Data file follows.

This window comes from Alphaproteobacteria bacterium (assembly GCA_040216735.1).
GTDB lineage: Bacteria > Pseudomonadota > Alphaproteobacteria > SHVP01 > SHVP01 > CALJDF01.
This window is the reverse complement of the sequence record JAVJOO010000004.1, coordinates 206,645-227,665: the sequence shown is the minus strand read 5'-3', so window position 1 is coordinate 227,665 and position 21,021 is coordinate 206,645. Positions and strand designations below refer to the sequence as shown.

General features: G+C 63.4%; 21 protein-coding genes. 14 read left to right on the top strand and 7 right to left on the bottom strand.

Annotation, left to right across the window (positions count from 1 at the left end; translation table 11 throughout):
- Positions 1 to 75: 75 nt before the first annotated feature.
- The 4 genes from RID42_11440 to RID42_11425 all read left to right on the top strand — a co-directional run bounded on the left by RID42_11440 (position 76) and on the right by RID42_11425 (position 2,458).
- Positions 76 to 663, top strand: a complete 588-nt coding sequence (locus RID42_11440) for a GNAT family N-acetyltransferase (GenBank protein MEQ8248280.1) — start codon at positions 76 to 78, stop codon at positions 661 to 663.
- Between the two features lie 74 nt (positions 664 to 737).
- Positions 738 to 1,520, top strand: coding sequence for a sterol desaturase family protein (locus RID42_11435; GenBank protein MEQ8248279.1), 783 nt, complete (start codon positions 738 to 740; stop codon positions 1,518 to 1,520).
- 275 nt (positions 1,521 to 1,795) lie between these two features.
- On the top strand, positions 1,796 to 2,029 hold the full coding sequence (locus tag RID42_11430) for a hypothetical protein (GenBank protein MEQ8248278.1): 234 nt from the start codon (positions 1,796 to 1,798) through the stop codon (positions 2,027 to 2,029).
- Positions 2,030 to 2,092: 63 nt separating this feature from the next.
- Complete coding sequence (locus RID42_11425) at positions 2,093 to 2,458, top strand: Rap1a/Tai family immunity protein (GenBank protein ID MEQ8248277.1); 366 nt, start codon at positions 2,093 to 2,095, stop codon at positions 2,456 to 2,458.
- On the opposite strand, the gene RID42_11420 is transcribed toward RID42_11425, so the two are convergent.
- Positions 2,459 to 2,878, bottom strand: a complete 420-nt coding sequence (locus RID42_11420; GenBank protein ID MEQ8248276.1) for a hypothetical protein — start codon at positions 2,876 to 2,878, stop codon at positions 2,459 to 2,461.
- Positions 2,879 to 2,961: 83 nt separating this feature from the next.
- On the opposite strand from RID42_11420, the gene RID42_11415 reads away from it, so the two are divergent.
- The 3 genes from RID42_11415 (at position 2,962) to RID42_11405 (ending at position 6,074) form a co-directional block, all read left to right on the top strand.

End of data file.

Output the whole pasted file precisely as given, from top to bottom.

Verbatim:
This window comes from Alphaproteobacteria bacterium (assembly GCA_040216735.1).
GTDB lineage: Bacteria > Pseudomonadota > Alphaproteobacteria > SHVP01 > SHVP01 > CALJDF01.
This window is the reverse complement of the sequence record JAVJOO010000004.1, coordinates 206,645-227,665: the sequence shown is the minus strand read 5'-3', so window position 1 is coordinate 227,665 and position 21,021 is coordinate 206,645. Positions and strand designations below refer to the sequence as shown.

General features: G+C 63.4%; 21 protein-coding genes. 14 read left to right on the top strand and 7 right to left on the bottom strand.

Annotation, left to right across the window (positions count from 1 at the left end; translation table 11 throughout):
- Positions 1 to 75: 75 nt before the first annotated feature.
- The 4 genes from RID42_11440 to RID42_11425 all read left to right on the top strand — a co-directional run bounded on the left by RID42_11440 (position 76) and on the right by RID42_11425 (position 2,458).
- Positions 76 to 663, top strand: a complete 588-nt coding sequence (locus RID42_11440) for a GNAT family N-acetyltransferase (GenBank protein MEQ8248280.1) — start codon at positions 76 to 78, stop codon at positions 661 to 663.
- Between the two features lie 74 nt (positions 664 to 737).
- Positions 738 to 1,520, top strand: coding sequence for a sterol desaturase family protein (locus RID42_11435; GenBank protein MEQ8248279.1), 783 nt, complete (start codon positions 738 to 740; stop codon positions 1,518 to 1,520).
- 275 nt (positions 1,521 to 1,795) lie between these two features.
- On the top strand, positions 1,796 to 2,029 hold the full coding sequence (locus tag RID42_11430) for a hypothetical protein (GenBank protein MEQ8248278.1): 234 nt from the start codon (positions 1,796 to 1,798) through the stop codon (positions 2,027 to 2,029).
- Positions 2,030 to 2,092: 63 nt separating this feature from the next.
- Complete coding sequence (locus RID42_11425) at positions 2,093 to 2,458, top strand: Rap1a/Tai family immunity protein (GenBank protein ID MEQ8248277.1); 366 nt, start codon at positions 2,093 to 2,095, stop codon at positions 2,456 to 2,458.
- On the opposite strand, the gene RID42_11420 is transcribed toward RID42_11425, so the two are convergent.
- Positions 2,459 to 2,878, bottom strand: a complete 420-nt coding sequence (locus RID42_11420; GenBank protein ID MEQ8248276.1) for a hypothetical protein — start codon at positions 2,876 to 2,878, stop codon at positions 2,459 to 2,461.
- Positions 2,879 to 2,961: 83 nt separating this feature from the next.
- On the opposite strand from RID42_11420, the gene RID42_11415 reads away from it, so the two are divergent.
- The 3 genes from RID42_11415 (at position 2,962) to RID42_11405 (ending at position 6,074) form a co-directional block, all read left to right on the top strand.